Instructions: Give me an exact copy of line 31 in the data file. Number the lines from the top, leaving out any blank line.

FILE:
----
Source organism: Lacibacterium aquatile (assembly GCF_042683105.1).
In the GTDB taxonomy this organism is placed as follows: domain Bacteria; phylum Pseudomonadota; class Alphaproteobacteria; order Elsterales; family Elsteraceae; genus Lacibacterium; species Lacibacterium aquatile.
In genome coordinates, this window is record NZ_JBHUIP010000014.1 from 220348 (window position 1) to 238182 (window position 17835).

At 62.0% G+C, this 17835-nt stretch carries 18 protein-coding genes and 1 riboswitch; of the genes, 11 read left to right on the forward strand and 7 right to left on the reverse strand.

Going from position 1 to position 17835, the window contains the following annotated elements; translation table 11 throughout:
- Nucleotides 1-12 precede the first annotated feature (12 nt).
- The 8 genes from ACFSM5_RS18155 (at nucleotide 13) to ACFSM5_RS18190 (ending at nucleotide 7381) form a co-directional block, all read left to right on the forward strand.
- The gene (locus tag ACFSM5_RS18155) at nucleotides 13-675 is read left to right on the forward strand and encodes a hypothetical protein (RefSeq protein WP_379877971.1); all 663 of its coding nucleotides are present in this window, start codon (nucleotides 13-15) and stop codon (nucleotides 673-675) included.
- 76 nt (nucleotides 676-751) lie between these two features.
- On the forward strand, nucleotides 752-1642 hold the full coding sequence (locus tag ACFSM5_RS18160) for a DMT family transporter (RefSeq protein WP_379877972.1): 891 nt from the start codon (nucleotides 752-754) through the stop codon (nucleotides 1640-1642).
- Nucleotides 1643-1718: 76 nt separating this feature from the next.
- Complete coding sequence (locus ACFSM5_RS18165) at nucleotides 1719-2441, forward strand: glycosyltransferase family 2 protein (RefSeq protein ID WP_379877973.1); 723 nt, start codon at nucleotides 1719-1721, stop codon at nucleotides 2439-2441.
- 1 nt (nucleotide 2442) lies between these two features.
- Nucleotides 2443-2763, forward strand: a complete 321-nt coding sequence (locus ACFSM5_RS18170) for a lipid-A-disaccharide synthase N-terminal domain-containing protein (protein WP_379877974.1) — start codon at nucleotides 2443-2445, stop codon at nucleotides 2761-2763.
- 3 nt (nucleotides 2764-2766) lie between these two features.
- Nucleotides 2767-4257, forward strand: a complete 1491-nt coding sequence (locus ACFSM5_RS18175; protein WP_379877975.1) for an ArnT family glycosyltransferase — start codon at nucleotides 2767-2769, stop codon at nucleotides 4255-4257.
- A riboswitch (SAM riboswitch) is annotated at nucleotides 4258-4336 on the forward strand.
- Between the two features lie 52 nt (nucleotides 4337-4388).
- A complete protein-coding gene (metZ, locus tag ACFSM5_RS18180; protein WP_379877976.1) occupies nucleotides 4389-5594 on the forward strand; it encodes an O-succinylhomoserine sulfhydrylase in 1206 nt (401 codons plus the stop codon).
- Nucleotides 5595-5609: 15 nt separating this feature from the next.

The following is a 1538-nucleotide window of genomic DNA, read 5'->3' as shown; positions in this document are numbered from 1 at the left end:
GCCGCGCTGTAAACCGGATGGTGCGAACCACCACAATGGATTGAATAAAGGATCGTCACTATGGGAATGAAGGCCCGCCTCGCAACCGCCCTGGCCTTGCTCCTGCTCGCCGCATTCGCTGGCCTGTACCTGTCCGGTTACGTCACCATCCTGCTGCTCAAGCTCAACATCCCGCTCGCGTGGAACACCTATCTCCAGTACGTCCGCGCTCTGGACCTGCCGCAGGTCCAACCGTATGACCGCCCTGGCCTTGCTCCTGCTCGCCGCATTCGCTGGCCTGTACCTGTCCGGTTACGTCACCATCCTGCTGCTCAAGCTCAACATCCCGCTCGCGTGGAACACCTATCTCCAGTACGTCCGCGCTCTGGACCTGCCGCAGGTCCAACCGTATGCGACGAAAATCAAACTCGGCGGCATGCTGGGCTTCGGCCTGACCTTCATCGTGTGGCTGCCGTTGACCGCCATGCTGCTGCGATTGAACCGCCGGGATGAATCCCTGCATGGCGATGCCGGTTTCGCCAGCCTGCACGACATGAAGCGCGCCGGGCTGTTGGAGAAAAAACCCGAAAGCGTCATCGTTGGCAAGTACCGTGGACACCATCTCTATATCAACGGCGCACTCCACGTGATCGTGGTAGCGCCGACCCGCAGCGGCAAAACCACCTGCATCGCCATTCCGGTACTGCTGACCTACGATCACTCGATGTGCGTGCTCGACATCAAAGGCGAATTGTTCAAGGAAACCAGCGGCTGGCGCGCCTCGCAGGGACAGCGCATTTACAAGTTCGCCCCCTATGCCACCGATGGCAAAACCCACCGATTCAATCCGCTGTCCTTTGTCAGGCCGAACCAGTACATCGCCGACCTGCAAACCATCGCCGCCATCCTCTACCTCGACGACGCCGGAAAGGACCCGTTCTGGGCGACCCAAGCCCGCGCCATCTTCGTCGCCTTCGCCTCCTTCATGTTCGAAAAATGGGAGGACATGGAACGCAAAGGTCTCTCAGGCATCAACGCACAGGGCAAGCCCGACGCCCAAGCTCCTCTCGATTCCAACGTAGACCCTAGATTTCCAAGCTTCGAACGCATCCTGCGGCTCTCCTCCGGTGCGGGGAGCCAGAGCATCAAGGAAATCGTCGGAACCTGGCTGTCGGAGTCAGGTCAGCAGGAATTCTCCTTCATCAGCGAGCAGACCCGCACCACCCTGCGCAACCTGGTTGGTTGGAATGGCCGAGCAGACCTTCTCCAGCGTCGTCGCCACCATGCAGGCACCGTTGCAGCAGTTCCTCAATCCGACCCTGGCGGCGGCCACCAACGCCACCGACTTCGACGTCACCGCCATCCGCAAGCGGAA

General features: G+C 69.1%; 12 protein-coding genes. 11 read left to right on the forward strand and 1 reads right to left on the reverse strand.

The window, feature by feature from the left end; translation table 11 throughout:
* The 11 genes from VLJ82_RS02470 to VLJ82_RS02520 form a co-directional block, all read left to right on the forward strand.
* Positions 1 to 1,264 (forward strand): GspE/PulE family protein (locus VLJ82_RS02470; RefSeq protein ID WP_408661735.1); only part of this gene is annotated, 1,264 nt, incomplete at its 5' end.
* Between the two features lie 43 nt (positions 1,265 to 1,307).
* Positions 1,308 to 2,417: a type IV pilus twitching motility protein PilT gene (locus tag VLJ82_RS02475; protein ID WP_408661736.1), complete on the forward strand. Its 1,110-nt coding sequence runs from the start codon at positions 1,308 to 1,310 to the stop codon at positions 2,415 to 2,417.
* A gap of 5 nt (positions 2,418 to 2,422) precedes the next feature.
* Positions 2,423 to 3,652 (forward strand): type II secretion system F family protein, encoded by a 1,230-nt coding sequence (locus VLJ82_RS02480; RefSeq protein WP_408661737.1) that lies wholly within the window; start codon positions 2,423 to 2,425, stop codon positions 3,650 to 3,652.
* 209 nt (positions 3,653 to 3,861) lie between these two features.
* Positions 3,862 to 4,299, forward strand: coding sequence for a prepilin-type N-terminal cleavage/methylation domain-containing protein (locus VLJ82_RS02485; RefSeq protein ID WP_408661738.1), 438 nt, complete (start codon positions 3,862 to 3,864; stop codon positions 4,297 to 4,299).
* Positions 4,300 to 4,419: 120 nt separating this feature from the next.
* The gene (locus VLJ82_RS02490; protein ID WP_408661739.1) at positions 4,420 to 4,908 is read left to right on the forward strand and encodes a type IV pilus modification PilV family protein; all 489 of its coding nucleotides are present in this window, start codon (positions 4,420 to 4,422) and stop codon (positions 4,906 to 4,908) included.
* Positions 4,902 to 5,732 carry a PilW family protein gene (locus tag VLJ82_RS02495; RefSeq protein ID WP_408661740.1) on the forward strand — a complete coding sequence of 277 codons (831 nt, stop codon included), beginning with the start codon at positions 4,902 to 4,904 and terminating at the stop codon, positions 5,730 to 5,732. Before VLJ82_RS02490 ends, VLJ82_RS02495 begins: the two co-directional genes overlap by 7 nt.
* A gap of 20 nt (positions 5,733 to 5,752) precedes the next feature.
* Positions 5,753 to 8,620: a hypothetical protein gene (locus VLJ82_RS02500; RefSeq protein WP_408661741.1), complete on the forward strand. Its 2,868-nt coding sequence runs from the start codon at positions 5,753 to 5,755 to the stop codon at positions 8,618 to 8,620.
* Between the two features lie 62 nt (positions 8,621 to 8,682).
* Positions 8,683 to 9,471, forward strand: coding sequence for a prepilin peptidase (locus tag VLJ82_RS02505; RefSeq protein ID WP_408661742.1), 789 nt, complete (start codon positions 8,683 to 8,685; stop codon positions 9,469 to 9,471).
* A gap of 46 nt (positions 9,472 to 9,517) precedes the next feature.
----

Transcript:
* 209 nt (positions 3,653 to 3,861) lie between these two features.